Avoiding the 5 Most Common Mistakes in Using Blogs with Students

Blogging can be an effective tool for learning, but its benefits shouldn't be taken for granted. It takes careful planning and skillful management to make it work in an educational setting. Here are five of the most common mistakes for instructors to avoid when incorporating blogs into instruction.

Just-in-Time Support

8 best practices for providing the help online faculty need-- when they need it.

Cheapskate 2: The Sequel

One month after our previous "Cheapskate's Guide" to essential security tools, "free" is still alive and well. Security experts have weighed in with additional open source and free software packages they find particularly useful, which we now share with you.

A Cheapskate's Guide to Free Security Software

Free is an attractive price. Read which packages were deemed "most useful" by a handful of experts.

It IS about Technology: Integrating Higher Ed into Knowledge Culture

For more than twenty years, we educational technologists have talked about "integrating information technology into higher education." The implication was that education would stay the same and information technology would benignly slip in and cause no ruckus at all. This rhetoric no longer applies, if it ever did, and does a disservice to us as we work through the intricacies of this age.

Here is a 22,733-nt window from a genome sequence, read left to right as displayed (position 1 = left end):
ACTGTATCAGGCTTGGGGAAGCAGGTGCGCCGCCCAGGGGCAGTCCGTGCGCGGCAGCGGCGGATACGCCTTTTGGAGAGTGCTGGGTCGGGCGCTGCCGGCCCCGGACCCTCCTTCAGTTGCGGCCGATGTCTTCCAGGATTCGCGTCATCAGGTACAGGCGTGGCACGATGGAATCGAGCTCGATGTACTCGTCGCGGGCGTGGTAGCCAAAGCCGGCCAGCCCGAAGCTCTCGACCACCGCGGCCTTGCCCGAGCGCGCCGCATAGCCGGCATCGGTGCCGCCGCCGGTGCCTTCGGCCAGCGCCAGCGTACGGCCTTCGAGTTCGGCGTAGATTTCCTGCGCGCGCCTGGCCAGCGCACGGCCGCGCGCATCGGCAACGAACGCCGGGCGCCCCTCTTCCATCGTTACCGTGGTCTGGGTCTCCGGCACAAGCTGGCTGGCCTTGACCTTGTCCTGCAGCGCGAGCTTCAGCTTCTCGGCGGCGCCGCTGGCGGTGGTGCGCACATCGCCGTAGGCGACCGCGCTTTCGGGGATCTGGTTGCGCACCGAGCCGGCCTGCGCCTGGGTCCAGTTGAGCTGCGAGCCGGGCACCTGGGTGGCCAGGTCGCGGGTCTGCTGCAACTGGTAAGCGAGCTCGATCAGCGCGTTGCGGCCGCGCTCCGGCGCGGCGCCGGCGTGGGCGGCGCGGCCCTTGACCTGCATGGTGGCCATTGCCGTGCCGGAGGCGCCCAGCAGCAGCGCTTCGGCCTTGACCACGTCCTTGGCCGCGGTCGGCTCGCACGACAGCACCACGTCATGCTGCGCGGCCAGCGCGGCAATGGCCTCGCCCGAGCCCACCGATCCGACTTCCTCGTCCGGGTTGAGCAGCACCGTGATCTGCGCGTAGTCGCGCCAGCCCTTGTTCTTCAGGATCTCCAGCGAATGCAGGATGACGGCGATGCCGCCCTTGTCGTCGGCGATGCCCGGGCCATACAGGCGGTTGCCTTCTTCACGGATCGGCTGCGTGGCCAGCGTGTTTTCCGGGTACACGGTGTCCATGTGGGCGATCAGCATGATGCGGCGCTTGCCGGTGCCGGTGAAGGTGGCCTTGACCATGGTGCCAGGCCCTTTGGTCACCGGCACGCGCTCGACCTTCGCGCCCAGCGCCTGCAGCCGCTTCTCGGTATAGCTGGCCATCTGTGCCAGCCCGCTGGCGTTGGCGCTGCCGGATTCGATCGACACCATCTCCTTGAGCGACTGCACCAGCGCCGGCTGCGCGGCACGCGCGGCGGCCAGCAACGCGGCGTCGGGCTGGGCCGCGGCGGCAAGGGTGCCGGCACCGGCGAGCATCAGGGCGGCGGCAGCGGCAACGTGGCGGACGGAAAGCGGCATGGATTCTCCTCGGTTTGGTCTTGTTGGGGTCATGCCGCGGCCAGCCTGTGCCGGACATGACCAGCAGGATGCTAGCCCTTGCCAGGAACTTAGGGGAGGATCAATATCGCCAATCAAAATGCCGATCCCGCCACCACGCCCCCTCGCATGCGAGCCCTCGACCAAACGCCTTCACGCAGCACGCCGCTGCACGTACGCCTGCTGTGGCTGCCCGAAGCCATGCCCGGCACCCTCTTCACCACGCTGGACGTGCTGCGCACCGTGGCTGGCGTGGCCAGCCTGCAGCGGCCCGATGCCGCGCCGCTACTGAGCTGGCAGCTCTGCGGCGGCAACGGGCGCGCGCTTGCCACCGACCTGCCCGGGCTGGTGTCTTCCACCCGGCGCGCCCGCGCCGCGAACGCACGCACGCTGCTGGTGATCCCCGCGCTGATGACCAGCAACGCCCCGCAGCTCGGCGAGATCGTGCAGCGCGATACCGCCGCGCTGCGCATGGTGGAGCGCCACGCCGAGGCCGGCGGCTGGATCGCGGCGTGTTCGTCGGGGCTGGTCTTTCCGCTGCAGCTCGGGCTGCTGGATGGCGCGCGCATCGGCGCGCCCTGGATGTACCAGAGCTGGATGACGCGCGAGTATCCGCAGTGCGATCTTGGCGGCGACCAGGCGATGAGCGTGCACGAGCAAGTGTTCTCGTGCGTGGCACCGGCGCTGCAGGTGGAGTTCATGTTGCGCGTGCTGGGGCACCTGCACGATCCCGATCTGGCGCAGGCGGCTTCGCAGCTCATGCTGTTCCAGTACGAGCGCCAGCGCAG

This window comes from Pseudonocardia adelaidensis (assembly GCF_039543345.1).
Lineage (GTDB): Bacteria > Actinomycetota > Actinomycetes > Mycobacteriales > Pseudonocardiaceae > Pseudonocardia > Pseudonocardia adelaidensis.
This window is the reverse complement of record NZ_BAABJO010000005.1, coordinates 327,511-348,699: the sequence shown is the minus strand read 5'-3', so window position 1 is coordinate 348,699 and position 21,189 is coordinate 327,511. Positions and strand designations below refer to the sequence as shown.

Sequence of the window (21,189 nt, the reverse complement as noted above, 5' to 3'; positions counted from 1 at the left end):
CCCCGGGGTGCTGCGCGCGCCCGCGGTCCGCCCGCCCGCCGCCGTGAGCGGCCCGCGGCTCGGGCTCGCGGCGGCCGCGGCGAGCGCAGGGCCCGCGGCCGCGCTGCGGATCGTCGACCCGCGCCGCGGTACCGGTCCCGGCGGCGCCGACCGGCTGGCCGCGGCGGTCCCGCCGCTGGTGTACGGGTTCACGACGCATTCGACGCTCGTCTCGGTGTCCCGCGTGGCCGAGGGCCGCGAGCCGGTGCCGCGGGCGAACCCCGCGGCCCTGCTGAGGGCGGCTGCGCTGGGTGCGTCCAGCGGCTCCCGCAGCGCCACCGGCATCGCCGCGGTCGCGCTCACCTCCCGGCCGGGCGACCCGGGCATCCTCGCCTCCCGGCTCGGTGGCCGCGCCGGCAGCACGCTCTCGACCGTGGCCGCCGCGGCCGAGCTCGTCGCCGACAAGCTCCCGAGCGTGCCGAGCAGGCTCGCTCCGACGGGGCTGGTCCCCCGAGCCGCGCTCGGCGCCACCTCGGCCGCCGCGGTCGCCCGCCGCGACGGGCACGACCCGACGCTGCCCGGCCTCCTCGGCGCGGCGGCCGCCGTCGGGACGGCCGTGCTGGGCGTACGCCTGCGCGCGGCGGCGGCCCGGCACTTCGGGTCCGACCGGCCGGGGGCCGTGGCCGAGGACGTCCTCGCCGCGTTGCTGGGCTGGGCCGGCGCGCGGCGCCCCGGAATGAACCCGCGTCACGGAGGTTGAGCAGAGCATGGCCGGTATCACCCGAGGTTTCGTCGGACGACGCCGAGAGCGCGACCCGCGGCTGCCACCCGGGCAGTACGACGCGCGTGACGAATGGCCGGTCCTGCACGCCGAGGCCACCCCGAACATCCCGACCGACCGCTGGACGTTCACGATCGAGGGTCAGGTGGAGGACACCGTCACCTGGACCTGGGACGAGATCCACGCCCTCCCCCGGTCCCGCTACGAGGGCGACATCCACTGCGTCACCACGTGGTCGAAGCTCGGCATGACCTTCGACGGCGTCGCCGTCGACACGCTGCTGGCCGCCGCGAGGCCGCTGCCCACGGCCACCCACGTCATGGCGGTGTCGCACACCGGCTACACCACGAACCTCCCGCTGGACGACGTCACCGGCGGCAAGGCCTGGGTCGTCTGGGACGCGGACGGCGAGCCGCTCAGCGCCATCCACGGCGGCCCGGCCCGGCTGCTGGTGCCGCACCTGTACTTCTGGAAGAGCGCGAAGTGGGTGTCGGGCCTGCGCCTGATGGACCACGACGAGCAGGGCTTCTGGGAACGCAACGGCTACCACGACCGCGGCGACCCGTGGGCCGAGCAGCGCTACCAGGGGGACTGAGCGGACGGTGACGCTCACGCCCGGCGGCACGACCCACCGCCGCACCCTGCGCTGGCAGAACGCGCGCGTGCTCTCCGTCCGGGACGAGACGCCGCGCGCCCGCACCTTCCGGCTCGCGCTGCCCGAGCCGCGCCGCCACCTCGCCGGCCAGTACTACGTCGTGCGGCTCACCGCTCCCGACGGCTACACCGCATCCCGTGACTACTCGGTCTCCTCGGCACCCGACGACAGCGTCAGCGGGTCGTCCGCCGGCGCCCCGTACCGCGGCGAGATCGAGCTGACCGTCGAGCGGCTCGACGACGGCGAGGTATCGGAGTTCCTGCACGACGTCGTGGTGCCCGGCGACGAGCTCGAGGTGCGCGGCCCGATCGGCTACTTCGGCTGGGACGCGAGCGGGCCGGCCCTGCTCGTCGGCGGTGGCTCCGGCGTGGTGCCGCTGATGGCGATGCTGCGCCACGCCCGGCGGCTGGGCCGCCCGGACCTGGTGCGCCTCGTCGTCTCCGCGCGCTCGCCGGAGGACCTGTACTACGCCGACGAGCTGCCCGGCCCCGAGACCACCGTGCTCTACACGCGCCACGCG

The Myth and Reality of Risk

The hackneyed advice from IT consultants and columnists is that security is all about risk management. But do our traditional measurements of risk reflect reality?

A New Form of Business for a New, Socially Conscious World

A recently retired CIO reflects on a new "socially conscious" way to do business.

The Evolution of Digital Learning Systems Through Customization

The changes and challenges that new technology has brought to teaching and learning are well documented. New technology has changed how people receive, understand, and apply new information and ultimately has changed student expectations and thinking skills.

The Next Phase for Academic Computing

At a time when the most startling and exciting learning environments are being created in Web 2.0, the computing establishment on campus has enough to do just to keep the big pipes and big iron running. Innovation in learning around technology, therefore, needs a separate administrative support structure and a top-level advocate who reports in parallel to central computing.

Semantic Search: Could the Web Think?

Semantics is a sub-field of linguistics that focuses on meaning making in language. Therefore, the Semantic Web we're still reaching for will be based on a set of definitions, languages, and standards that can base a search on the detection of meaning and not just on a simple character string. The Semantic Web will at least be smarter than the current Web.

Campus Technology News

Sign up for our newsletter.

I agree to this site's Privacy Policy.